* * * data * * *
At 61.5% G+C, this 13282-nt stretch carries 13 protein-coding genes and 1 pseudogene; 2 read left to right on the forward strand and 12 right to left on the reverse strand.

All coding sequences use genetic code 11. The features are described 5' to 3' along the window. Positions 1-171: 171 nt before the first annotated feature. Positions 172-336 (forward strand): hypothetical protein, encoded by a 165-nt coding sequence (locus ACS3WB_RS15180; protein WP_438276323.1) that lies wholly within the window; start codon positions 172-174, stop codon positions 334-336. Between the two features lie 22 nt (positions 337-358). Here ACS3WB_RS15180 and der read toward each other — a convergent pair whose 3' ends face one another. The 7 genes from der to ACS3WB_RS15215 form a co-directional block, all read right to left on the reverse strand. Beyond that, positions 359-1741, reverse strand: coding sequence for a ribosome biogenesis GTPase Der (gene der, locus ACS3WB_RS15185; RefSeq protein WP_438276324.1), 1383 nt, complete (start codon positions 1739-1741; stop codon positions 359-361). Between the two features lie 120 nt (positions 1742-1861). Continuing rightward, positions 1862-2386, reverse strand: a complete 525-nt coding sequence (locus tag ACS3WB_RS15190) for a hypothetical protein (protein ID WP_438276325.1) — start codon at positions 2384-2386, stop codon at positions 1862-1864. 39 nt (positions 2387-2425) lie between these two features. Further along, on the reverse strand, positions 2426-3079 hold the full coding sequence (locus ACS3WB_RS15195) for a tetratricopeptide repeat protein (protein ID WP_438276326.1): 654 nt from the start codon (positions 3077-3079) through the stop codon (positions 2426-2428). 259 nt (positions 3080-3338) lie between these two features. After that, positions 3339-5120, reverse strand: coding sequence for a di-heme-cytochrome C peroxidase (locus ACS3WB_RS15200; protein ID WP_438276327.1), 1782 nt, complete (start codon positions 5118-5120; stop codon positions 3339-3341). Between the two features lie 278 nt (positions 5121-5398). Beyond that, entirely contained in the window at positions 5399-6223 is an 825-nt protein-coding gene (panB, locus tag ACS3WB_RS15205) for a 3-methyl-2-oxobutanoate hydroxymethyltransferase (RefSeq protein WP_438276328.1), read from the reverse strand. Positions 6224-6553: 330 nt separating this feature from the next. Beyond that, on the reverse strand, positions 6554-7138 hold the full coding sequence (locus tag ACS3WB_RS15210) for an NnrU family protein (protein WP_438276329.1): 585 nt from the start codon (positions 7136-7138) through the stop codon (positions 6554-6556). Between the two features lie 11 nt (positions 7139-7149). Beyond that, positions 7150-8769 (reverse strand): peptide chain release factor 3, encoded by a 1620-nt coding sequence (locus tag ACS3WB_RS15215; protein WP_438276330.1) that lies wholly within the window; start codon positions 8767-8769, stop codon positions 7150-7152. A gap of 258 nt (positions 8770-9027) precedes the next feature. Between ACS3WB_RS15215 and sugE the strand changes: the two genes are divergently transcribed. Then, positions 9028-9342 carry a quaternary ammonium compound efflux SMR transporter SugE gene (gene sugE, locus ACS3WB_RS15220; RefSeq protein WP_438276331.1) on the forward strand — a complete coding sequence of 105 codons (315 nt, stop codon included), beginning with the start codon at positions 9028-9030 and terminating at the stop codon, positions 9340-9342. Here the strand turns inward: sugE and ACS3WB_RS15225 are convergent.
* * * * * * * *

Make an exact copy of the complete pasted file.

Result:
At 61.5% G+C, this 13282-nt stretch carries 13 protein-coding genes and 1 pseudogene; 2 read left to right on the forward strand and 12 right to left on the reverse strand.

All coding sequences use genetic code 11. The features are described 5' to 3' along the window. Positions 1-171: 171 nt before the first annotated feature. Positions 172-336 (forward strand): hypothetical protein, encoded by a 165-nt coding sequence (locus ACS3WB_RS15180; protein WP_438276323.1) that lies wholly within the window; start codon positions 172-174, stop codon positions 334-336. Between the two features lie 22 nt (positions 337-358). Here ACS3WB_RS15180 and der read toward each other — a convergent pair whose 3' ends face one another. The 7 genes from der to ACS3WB_RS15215 form a co-directional block, all read right to left on the reverse strand. Beyond that, positions 359-1741, reverse strand: coding sequence for a ribosome biogenesis GTPase Der (gene der, locus ACS3WB_RS15185; RefSeq protein WP_438276324.1), 1383 nt, complete (start codon positions 1739-1741; stop codon positions 359-361). Between the two features lie 120 nt (positions 1742-1861). Continuing rightward, positions 1862-2386, reverse strand: a complete 525-nt coding sequence (locus tag ACS3WB_RS15190) for a hypothetical protein (protein ID WP_438276325.1) — start codon at positions 2384-2386, stop codon at positions 1862-1864. 39 nt (positions 2387-2425) lie between these two features. Further along, on the reverse strand, positions 2426-3079 hold the full coding sequence (locus ACS3WB_RS15195) for a tetratricopeptide repeat protein (protein ID WP_438276326.1): 654 nt from the start codon (positions 3077-3079) through the stop codon (positions 2426-2428). 259 nt (positions 3080-3338) lie between these two features. After that, positions 3339-5120, reverse strand: coding sequence for a di-heme-cytochrome C peroxidase (locus ACS3WB_RS15200; protein ID WP_438276327.1), 1782 nt, complete (start codon positions 5118-5120; stop codon positions 3339-3341). Between the two features lie 278 nt (positions 5121-5398). Beyond that, entirely contained in the window at positions 5399-6223 is an 825-nt protein-coding gene (panB, locus tag ACS3WB_RS15205) for a 3-methyl-2-oxobutanoate hydroxymethyltransferase (RefSeq protein WP_438276328.1), read from the reverse strand. Positions 6224-6553: 330 nt separating this feature from the next. Beyond that, on the reverse strand, positions 6554-7138 hold the full coding sequence (locus tag ACS3WB_RS15210) for an NnrU family protein (protein WP_438276329.1): 585 nt from the start codon (positions 7136-7138) through the stop codon (positions 6554-6556). Between the two features lie 11 nt (positions 7139-7149). Beyond that, positions 7150-8769 (reverse strand): peptide chain release factor 3, encoded by a 1620-nt coding sequence (locus tag ACS3WB_RS15215; protein WP_438276330.1) that lies wholly within the window; start codon positions 8767-8769, stop codon positions 7150-7152. A gap of 258 nt (positions 8770-9027) precedes the next feature. Between ACS3WB_RS15215 and sugE the strand changes: the two genes are divergently transcribed. Then, positions 9028-9342 carry a quaternary ammonium compound efflux SMR transporter SugE gene (gene sugE, locus ACS3WB_RS15220; RefSeq protein WP_438276331.1) on the forward strand — a complete coding sequence of 105 codons (315 nt, stop codon included), beginning with the start codon at positions 9028-9030 and terminating at the stop codon, positions 9340-9342. Here the strand turns inward: sugE and ACS3WB_RS15225 are convergent.